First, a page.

St. Thomas to allow non-priests to be its president

With an eye on the shrinking pool of Catholic priests who are capable and willing to lead colleges, the University of St. Thomas has changed its bylaws to allow non-priests to lead the institution.

Doug Hennes, vice president for university and government relations, confirmed a Board of Trustees report in the university's bulletin announcement that said the university will now allow a brother, sister or lay Catholic to become president -- although it will show priests "strong preference."

Hennes said the current president, the Rev. Dennis Dease, has no plans to retire soon, and that trustees are "just looking down the road. It's part of presidential succession planning." An impending retirement of Dease "is really not an issue" in the decision.

He told me:

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"The general concern is that the pool of available priests appears to be limited. Some Catholic schools have struggled (with recruitment.) There are fewer priests today than there were 20 years ago. We wanted to guard against that."

Just recently, Seton Hall University, the University of Detroit Mercy and the Catholic University of America appointed laypeople to lead their institutions.

In this issue, St. Thomas is actually a latecomer, compared to its peers.

Michael Galligan-Stierle, president and CEO of the Association of Catholic Colleges and universities, said 60 percent of Catholic schools have a lay president, with the rest having either a priest or sister at the helm.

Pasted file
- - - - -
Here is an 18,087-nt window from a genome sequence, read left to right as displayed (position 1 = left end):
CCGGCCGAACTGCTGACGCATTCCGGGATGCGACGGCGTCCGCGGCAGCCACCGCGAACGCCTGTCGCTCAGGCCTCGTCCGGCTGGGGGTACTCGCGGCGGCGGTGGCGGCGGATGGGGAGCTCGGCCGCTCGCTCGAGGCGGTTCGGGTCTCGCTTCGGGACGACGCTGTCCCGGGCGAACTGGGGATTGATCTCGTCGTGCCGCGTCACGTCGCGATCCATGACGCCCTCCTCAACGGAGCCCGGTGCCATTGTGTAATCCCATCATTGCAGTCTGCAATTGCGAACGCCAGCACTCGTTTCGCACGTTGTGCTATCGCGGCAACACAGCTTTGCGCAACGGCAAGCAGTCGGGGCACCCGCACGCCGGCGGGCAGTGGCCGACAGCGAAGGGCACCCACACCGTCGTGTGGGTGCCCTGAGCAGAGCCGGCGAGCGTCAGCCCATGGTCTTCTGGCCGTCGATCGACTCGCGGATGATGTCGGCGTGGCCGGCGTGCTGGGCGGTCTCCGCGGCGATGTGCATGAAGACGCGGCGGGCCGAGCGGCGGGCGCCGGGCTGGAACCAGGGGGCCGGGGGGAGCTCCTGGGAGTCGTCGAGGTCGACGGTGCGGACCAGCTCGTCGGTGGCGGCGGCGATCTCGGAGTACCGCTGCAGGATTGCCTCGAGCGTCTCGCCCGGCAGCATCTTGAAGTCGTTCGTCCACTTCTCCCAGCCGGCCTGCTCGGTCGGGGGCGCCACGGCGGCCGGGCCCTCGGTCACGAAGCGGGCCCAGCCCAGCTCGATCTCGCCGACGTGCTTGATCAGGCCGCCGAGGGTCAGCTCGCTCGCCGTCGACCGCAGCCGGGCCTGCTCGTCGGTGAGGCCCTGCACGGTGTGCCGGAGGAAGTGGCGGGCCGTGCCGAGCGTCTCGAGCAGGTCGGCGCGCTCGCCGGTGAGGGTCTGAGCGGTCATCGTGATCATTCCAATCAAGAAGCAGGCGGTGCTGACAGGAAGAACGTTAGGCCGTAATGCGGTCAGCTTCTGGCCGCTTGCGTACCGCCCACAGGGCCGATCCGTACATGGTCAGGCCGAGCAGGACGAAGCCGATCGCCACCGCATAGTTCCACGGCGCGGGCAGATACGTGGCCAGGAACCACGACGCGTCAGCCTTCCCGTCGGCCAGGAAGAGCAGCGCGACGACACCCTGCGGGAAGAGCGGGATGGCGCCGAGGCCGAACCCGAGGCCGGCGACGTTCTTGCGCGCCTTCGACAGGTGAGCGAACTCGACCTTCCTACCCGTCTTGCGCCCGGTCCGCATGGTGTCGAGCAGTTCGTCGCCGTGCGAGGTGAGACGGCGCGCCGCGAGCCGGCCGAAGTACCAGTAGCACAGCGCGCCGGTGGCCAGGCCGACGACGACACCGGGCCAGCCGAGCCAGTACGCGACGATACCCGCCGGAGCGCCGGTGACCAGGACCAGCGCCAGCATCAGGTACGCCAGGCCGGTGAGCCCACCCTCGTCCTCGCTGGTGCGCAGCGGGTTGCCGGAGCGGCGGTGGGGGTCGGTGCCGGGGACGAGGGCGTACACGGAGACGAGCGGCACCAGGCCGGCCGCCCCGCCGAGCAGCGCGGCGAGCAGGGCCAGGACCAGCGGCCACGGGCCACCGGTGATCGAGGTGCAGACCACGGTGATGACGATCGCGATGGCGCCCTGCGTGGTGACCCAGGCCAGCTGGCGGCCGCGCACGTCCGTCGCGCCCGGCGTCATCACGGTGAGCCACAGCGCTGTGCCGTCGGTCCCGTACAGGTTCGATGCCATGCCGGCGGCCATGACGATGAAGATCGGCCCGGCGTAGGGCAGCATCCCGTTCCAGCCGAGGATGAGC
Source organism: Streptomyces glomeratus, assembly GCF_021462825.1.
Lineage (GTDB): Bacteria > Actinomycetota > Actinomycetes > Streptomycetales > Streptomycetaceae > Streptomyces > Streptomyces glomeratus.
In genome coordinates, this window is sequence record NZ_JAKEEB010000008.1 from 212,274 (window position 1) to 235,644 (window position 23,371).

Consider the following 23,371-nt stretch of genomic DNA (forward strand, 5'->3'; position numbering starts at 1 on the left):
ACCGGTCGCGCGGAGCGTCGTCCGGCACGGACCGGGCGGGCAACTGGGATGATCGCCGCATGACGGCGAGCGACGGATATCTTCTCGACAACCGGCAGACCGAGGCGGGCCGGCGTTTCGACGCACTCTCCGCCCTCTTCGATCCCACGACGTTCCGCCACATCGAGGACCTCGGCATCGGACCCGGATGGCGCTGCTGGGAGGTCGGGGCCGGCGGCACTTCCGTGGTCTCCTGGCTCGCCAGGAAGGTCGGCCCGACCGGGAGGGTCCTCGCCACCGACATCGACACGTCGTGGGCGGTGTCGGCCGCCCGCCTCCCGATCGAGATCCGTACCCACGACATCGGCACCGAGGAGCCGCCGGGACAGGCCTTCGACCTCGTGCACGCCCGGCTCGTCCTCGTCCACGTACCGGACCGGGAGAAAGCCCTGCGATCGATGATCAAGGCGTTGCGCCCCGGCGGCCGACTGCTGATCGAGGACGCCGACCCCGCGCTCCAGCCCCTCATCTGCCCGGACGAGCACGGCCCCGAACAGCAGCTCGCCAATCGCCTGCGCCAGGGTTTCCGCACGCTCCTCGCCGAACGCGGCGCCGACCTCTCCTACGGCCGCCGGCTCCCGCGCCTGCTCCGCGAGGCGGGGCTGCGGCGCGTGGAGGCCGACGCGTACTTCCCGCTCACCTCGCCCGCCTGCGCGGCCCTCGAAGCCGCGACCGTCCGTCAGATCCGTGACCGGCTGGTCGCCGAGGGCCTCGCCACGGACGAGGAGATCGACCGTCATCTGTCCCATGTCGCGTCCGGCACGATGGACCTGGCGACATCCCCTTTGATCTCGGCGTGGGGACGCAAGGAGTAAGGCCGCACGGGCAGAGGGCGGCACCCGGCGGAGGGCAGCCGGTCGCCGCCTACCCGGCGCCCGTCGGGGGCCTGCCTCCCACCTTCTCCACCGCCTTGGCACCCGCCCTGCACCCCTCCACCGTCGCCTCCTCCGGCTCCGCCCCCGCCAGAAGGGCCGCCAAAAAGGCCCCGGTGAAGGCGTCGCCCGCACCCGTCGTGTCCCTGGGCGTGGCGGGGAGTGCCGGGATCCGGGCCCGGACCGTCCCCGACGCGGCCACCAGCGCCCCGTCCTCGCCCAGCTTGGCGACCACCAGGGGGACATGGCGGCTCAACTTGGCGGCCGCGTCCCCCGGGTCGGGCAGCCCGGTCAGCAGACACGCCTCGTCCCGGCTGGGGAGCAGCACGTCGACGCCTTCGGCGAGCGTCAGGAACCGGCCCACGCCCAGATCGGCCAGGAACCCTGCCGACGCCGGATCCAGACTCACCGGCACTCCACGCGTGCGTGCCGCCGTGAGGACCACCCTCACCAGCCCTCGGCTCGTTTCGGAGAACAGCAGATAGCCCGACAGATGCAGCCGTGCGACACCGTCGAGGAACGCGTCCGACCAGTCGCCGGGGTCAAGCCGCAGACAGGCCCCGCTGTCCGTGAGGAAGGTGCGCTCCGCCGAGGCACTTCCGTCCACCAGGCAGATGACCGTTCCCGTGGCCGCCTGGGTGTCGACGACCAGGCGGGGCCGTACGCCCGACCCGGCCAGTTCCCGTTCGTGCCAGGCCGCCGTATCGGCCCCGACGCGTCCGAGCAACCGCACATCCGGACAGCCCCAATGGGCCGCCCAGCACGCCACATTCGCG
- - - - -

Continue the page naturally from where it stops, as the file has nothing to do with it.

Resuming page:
Finding qualified priests is difficult not just because fewer men are going into the priesthood, but because those in higher education are so few. Most priests go into pastoral work, he said, and less than 5 percent go into higher education. Even the Jesuits -- an order that's strong in education -- are hiring lay presidents, he said.

He told me:

"This move with St. Thomas is very much in line. When it goes into the market and is ready, it can look at the range of (candidates) without being encumbered by a challenge."

For a little context, here's a list of those leading Minnesota's Catholic colleges and universities. A third are lay:

  • Father Dennis Dease, University of St. Thomas

  • Brother William Mann, St. Mary's University of Minnesota

  • Sister Andrea J. Lee, St. Catherine University

  • Fr. Robert Koopmann, St. John's University

  • MaryAnn Baenninger,  College of Saint Benedict (lay)

  • Larry Goodwin, College of St. Scholastica (lay)